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Papua New Guinea

Papua New Guinea is one of the 36 countries where we do research work in agriculture.
Woman with plant sample in lab

Papua New Guinea is a rural society, where 80 to 85% of the population live in traditional communities, many of which are in remote coastal and inland areas.  Over 2 million Papua New Guineans (an estimated 40% of the population) are poor or face hardship (2013 Pacific Regional MDG Tracking Report).

Many people depend on subsistence agriculture, fishing and informal cash cropping for food, employment and income.   About half of the labour force work in agriculture, which generates 15% of gross domestic product (GDP).  While an estimated 30% of the land is suitable for agriculture, only 2.2% is used for commercial agriculture.  PNG’s agricultural productivity is low due to poor farming, infrastructure and market access and inadequate access to essential knowledge and farm inputs.

According to the National Agriculture Development Plan 2007–2016, growth in the agriculture sector averaged only around 1% over the last decade, while population growth averaged 2.7%.  This slow growth particularly affected rural families.  The Plan aims to enhance agricultural productivity, scale of production, market access and income generation through smart partnerships and innovative, sustainable and entrepreneurial farming systems and agro-industry.

Despite recent high average rates of economic growth, PNG stands at a critical moment in its development.  PNG has a booming economy and vast natural resources, but poverty rates remain high at 39%.  Food poverty in rural areas, where customary land should lead to better access to food, was nearly twice that of urban areas (28.5% of the rural population compared to 14.4 % of the urban population).  Dependence on subsistence agriculture increases vulnerability to natural disasters and changing environmental conditions.  ACIAR is researching adaptation to climate change in response to a request from the PNG National Agricultural Research Institute (NARI), after the most recent El Niño event caused drought and frost damage to crops.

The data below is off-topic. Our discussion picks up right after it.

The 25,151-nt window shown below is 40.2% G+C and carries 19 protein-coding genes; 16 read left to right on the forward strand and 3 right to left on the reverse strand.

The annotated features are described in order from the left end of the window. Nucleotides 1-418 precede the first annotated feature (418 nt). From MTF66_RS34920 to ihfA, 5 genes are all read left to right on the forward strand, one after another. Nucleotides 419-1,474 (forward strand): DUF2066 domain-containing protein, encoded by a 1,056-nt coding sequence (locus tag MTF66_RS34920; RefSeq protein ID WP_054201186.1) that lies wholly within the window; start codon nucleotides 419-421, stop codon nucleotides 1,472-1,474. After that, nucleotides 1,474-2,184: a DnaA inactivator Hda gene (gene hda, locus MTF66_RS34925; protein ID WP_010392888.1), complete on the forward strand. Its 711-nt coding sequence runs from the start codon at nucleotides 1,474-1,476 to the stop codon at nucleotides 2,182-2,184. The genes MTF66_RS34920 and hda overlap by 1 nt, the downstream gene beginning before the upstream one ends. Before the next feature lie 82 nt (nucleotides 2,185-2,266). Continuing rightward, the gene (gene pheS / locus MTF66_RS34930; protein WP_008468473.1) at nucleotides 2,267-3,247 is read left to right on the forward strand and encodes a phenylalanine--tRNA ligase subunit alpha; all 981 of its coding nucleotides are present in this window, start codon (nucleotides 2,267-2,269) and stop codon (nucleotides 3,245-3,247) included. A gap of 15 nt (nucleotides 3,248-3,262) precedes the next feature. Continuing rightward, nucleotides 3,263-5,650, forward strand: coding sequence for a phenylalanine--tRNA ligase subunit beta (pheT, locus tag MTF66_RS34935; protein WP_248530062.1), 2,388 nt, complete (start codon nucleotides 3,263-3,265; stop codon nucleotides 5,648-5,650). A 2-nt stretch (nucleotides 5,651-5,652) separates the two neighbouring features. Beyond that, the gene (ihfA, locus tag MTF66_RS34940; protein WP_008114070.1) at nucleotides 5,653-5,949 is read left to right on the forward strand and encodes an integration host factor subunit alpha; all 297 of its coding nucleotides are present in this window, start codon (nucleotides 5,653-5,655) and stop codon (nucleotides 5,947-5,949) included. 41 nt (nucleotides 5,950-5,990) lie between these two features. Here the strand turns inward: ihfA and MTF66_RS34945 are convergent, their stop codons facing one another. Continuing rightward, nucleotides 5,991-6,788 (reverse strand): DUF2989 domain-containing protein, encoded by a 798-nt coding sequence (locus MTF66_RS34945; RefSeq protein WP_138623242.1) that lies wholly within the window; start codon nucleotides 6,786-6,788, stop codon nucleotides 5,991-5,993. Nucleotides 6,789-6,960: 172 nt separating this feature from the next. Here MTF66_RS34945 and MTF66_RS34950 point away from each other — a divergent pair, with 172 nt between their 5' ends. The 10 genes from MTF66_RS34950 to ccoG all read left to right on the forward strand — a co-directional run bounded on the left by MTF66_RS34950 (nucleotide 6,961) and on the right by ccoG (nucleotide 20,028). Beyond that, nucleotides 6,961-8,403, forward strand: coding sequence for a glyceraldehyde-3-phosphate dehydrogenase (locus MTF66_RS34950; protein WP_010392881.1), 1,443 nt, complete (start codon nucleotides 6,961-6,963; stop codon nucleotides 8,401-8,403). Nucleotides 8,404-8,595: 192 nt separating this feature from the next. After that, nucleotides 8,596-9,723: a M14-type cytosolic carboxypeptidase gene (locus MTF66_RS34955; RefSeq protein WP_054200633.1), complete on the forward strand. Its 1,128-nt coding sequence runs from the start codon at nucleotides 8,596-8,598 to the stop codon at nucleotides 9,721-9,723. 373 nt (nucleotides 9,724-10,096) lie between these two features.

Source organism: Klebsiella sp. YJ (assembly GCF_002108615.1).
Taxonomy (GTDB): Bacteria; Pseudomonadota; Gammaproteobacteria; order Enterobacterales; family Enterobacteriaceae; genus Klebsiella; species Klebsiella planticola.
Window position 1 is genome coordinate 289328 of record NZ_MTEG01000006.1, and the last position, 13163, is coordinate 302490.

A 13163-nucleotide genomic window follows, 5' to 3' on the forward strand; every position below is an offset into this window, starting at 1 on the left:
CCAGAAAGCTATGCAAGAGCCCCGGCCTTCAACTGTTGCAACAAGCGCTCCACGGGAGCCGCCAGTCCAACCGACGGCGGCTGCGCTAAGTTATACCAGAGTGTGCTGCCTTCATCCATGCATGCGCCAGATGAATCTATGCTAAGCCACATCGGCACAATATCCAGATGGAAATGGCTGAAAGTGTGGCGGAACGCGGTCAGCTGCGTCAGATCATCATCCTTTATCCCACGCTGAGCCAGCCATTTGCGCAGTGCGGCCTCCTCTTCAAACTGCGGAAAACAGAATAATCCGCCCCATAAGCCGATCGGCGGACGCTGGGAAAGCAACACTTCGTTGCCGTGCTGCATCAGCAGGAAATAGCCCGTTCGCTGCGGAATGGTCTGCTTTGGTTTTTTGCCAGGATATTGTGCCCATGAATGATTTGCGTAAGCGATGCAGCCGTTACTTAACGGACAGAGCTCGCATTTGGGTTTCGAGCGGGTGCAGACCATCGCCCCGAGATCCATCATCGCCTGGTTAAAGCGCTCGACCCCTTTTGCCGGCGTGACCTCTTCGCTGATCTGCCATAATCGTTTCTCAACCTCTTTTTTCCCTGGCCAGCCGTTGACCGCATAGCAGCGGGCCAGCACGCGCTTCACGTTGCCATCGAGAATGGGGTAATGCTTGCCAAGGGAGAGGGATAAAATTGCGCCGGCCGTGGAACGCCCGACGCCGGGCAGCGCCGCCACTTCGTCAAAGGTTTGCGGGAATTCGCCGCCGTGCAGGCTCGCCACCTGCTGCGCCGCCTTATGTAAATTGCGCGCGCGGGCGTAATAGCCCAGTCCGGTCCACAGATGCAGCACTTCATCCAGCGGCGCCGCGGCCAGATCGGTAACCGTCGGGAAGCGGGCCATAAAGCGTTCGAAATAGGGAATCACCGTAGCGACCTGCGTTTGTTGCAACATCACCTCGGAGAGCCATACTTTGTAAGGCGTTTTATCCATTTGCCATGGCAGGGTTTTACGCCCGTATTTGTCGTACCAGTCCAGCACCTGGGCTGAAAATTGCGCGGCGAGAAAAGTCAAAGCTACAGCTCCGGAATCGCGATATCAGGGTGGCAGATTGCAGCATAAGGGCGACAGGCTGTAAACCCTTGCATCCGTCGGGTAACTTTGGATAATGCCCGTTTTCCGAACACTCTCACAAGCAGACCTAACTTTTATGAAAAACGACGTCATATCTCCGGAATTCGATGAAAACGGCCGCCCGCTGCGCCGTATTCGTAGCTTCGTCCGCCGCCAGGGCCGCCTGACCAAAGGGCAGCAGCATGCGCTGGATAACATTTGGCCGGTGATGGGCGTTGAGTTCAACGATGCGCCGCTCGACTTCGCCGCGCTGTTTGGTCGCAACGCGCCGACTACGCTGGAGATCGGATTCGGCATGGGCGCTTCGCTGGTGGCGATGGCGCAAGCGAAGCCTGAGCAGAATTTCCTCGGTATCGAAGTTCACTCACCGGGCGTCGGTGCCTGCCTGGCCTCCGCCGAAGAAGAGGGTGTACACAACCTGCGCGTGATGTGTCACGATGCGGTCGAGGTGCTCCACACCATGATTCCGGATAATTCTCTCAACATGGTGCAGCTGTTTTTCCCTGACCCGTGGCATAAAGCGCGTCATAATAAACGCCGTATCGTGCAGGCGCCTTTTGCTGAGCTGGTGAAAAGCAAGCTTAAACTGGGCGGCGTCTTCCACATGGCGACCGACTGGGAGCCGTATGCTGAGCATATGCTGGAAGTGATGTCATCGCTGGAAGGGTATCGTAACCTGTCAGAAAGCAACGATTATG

Sustainable management of the forestry and fisheries sectors is also vital for PNG’s economic growth.  The PNG Forest Authority estimated in 2014 that forests covered more than 70% of the country; they contribute significantly to rural livelihoods through timber and non-timber forest products and are an important buffer against climate change.  Fisheries are also a major source of revenue; many coastal communities depend on marine and aquatic resources for food and trade.  Sustainably managing fisheries and forestry is essential to ensure they keep contributing to the economy and livelihoods.

Despite many development challenges, PNG intends to graduate to middle-income status by 2050.  It recently endorsed a new National Strategy for Responsible and Sustainable Development (NSRD), which identified forestry and biodiversity, fisheries and marine resources, agriculture and livestock as strategic assets for investment and pillars for economic growth.

The Australian Centre for International Agricultural Research (ACIAR) contributes to PNG’s development.  ACIAR’s work supports the PNG Government’s Medium Term Development Plan to promote economic growth in the rural sector (comprising agriculture, forestry and fisheries).  PNG faces many challenges to agricultural development, including poorly developed infrastructure, weak market signals and services, new pest and disease threats, poor product quality, and pressure on land and renewable resources as a result of population increases and mining development.  ACIAR’s research in PNG aims to help secure improvements in food supply, food access and rural incomes for smallholders through increased productivity and enhanced access to markets and services.